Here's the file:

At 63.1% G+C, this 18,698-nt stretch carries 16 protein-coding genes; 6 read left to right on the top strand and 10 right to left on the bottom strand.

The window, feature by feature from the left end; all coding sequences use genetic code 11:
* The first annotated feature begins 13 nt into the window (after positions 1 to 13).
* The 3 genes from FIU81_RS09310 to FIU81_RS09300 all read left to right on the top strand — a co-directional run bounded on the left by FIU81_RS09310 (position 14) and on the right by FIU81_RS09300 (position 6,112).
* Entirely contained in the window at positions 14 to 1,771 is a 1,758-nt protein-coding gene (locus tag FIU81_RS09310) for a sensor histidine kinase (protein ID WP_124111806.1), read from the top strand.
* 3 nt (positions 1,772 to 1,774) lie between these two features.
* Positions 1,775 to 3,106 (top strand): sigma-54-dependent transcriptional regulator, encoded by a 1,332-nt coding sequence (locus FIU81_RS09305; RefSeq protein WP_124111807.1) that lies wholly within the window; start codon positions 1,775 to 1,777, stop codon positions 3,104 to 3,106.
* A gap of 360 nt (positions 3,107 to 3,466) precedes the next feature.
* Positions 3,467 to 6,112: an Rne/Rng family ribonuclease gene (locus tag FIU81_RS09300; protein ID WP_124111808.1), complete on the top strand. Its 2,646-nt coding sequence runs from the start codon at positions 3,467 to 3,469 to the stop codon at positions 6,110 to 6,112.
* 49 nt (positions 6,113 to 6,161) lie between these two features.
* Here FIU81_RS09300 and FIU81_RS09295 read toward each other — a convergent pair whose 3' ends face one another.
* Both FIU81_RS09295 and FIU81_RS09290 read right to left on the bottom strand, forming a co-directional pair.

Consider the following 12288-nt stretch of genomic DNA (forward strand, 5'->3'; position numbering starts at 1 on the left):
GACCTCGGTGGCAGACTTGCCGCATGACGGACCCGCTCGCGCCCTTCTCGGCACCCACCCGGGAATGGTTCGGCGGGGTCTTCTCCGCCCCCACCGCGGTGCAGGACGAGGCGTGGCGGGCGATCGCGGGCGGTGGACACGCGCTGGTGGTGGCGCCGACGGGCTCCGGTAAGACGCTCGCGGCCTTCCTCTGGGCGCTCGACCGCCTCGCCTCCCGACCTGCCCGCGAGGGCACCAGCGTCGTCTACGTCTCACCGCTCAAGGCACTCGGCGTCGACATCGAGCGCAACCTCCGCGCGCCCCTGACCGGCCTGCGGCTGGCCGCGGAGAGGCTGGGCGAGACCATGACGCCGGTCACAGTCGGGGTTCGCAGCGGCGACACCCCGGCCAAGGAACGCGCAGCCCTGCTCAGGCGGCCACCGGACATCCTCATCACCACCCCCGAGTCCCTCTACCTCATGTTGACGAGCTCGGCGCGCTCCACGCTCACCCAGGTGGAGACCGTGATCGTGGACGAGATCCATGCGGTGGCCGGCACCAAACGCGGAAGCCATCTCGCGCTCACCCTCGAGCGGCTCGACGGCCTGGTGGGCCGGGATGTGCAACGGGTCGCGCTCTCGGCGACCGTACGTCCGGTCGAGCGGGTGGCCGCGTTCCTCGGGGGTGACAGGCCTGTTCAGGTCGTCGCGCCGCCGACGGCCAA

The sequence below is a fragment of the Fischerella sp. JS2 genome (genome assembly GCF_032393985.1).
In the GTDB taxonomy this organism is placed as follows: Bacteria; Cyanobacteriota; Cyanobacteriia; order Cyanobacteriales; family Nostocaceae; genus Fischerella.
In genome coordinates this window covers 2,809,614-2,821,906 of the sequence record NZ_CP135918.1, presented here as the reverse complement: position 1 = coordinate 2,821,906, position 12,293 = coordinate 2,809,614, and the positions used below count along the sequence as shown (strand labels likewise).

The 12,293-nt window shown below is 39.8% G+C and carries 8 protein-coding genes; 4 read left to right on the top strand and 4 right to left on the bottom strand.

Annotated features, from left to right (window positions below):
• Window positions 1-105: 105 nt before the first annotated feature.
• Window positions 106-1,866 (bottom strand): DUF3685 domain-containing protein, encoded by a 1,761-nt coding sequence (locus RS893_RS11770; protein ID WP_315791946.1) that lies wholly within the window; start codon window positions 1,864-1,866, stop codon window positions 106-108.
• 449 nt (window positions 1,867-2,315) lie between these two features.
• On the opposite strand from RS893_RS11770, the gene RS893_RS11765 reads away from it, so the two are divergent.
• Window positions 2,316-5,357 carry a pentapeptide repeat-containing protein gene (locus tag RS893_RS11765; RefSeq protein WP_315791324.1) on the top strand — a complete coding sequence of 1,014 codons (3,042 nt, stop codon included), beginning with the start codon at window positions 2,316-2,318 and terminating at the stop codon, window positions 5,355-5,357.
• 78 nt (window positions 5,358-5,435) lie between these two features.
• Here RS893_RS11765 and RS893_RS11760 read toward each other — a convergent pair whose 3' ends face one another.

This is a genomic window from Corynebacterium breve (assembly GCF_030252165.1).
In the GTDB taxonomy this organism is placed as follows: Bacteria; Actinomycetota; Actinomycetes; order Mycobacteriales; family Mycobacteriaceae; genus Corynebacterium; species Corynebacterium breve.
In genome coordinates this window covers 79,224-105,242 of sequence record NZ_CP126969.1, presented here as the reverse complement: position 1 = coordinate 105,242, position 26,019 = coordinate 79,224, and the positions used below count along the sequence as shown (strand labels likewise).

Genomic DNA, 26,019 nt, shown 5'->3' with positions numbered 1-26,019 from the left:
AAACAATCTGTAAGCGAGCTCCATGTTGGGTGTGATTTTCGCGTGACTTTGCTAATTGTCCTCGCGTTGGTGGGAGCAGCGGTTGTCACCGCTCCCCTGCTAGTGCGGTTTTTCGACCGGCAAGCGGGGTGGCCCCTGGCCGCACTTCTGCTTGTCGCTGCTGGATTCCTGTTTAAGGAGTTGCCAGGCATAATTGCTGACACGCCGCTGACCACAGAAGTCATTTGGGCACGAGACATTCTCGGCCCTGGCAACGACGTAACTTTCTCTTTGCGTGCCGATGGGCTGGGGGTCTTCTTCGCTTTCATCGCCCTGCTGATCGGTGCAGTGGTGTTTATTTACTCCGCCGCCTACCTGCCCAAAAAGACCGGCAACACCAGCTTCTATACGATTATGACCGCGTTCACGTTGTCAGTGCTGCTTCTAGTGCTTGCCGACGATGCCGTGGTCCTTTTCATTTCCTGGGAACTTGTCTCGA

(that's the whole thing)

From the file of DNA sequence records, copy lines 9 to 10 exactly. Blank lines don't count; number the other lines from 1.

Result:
* Positions 3,467 to 6,112: an Rne/Rng family ribonuclease gene (locus tag FIU81_RS09300; protein ID WP_124111808.1), complete on the top strand. Its 2,646-nt coding sequence runs from the start codon at positions 3,467 to 3,469 to the stop codon at positions 6,110 to 6,112.
* 49 nt (positions 6,113 to 6,161) lie between these two features.